Here you’ll also find a portrait of Chorley local and founder of one of the first colonies in the USA Myles Standish, founder of the Plymouth Colony in America, carved into a large piece of stone. In the same rock is a Davy lamp to commemorate Chorley’s historic mining ties.
Bobby the Iron Horse
This 15 foot high iron horse can be found on the Longmeanygate roundabout, pulling his cart from builders merchant C&W Berry in Leyland. Constructed in 2017 from recycled materials and filled with old horseshoes, Bobby is hailed as a symbol of Leyland’s strength, dedication and resilience as a market town. Draught horses like him were used to haul goods after the introduction of the railways, often passing from the station goods yard to the final customer.
Now approximately 4000 vehicles pass Bobby each day.
Over in Leyland you’ll find the statues of two Leyland Motors workers. The first, at the entrance to Leyland Market, was reconstructed from a genuine 1920s photograph of a man leaving the site smoking a pipe after a hard day at work. An appeal was launched to find the identity of the man in 2011 and he was tentatively identified as Walt Barnes, although this has not been confirmed.
Leyland Motors made lorries, buses and trolleybuses, and began operation in 1896 as the Lancashire Steam Motor Company. A Morrisons now stands on the site of the old factory, with a second statue commemorating its colourful heritage. Surrounded by trees, you’ll find a man hard at work pouring paint into Leyland’s town logo.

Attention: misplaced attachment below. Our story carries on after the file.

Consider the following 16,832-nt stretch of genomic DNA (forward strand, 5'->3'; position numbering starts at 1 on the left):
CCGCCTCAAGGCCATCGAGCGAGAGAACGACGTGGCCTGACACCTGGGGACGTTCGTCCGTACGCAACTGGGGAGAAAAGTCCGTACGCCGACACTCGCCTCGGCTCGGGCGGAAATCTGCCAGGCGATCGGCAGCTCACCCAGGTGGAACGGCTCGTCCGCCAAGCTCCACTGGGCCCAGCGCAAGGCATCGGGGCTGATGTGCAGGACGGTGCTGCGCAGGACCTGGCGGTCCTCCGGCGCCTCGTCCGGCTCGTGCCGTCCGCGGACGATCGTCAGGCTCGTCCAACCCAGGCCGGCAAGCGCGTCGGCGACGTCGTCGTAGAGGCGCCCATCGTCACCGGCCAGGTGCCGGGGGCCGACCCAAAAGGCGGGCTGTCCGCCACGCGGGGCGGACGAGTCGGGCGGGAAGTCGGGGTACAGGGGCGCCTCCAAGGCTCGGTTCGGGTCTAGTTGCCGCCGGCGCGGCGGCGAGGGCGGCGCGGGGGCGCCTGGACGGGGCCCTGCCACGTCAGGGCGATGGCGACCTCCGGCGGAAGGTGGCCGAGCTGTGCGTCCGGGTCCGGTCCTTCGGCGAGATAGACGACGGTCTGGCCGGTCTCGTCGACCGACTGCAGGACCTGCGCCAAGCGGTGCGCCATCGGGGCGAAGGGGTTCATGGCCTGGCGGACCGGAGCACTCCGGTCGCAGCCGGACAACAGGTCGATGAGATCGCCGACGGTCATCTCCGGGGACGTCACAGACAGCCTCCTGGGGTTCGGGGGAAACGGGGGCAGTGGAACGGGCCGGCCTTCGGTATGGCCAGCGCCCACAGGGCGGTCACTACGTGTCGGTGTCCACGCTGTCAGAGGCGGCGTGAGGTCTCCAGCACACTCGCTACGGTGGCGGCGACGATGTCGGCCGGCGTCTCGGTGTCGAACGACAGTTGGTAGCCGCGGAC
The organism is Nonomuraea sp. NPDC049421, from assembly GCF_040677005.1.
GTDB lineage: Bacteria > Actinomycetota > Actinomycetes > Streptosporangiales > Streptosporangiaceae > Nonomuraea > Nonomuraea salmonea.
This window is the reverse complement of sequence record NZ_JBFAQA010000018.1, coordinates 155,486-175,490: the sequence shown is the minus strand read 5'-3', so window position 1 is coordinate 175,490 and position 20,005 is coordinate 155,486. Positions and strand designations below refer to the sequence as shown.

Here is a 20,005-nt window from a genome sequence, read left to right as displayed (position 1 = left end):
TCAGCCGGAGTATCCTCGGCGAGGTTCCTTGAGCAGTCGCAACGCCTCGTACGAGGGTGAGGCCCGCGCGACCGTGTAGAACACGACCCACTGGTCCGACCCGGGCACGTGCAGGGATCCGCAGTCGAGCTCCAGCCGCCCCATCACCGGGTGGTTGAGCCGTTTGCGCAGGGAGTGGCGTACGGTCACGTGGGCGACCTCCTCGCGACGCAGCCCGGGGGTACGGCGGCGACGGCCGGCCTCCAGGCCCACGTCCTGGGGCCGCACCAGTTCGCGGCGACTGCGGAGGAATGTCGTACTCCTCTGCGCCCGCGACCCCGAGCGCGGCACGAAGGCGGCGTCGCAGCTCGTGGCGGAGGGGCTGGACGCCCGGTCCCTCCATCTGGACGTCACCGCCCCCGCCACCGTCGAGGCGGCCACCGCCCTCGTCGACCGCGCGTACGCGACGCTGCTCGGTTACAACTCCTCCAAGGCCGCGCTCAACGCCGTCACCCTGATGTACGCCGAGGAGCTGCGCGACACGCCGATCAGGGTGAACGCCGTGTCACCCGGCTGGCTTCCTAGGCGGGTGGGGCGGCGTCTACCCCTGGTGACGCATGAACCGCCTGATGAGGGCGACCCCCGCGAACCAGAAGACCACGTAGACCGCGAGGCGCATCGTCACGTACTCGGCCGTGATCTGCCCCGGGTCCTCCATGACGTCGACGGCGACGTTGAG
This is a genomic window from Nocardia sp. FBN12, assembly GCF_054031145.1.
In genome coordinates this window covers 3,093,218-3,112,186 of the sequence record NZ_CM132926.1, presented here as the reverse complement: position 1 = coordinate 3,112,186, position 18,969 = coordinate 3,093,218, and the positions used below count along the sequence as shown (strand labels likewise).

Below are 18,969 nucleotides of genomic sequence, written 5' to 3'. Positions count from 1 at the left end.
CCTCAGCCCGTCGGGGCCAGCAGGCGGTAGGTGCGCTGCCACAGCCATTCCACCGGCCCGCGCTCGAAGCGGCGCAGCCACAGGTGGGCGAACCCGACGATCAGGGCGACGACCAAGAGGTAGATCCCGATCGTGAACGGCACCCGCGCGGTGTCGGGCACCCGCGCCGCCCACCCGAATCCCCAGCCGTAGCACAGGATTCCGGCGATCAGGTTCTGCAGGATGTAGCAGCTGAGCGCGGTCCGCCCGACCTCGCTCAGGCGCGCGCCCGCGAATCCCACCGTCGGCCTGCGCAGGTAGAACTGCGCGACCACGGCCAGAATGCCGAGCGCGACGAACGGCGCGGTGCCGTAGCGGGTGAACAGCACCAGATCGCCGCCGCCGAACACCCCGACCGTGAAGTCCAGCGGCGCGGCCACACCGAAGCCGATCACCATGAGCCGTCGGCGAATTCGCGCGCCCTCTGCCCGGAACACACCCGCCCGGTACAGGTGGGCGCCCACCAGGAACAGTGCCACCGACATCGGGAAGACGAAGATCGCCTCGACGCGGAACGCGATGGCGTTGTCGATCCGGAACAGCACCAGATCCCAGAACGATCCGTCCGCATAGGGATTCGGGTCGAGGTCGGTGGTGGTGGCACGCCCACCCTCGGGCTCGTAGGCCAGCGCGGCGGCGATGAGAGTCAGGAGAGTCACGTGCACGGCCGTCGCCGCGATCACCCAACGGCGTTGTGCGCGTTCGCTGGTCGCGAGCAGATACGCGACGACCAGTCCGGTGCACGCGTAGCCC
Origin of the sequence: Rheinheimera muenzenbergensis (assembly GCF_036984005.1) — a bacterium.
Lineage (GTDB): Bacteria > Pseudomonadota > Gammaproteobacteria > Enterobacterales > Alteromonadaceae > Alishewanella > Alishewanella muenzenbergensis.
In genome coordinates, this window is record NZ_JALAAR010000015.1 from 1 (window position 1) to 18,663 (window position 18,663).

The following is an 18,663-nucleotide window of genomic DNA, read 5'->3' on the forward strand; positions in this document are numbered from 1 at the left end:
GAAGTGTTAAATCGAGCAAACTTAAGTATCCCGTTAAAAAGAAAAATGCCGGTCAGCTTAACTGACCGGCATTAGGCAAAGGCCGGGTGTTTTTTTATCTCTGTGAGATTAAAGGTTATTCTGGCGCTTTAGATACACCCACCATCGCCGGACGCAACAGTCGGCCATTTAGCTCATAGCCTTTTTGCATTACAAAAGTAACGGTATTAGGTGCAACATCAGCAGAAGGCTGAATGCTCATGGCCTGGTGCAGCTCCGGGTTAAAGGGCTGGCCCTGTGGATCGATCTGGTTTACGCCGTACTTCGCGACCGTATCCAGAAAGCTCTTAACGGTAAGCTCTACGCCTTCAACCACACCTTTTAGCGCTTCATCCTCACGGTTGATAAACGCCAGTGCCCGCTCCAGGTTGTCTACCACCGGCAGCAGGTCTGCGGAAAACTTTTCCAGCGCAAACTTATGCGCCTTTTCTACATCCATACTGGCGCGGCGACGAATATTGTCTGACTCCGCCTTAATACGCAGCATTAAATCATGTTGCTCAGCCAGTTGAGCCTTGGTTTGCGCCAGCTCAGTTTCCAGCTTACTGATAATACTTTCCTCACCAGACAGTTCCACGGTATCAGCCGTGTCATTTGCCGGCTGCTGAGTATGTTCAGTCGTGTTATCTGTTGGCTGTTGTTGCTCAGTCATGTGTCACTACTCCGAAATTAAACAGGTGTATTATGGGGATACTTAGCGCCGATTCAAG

The Green Man
Chorley’s answer to the Angel of the North stands just outside Buckshaw Village, welcoming people to the area. The sculpture, made from tubular steel and fibreglass, was constructed back in 2005 and stands at 9 metres tall. The green sculpture was created to pay homage to the surrounding countryside, celebrating the eco future of the borough.
It was originally hoped that the metallic structure would be transformed by creeping vines, but unfortunately the plants only managed to wrap around his legs.
A brand new wicker cannon now stands on the first roundabout in Euxton as a tribute to ROF Chorley, a munitions factory supplying ammunition for weaponry in WWII. After the war the factory, along with ROF Bridgend, replaced the Royal Filling Factory in Woolwich and remained open until 2007. The site is now home to Buckshaw Village.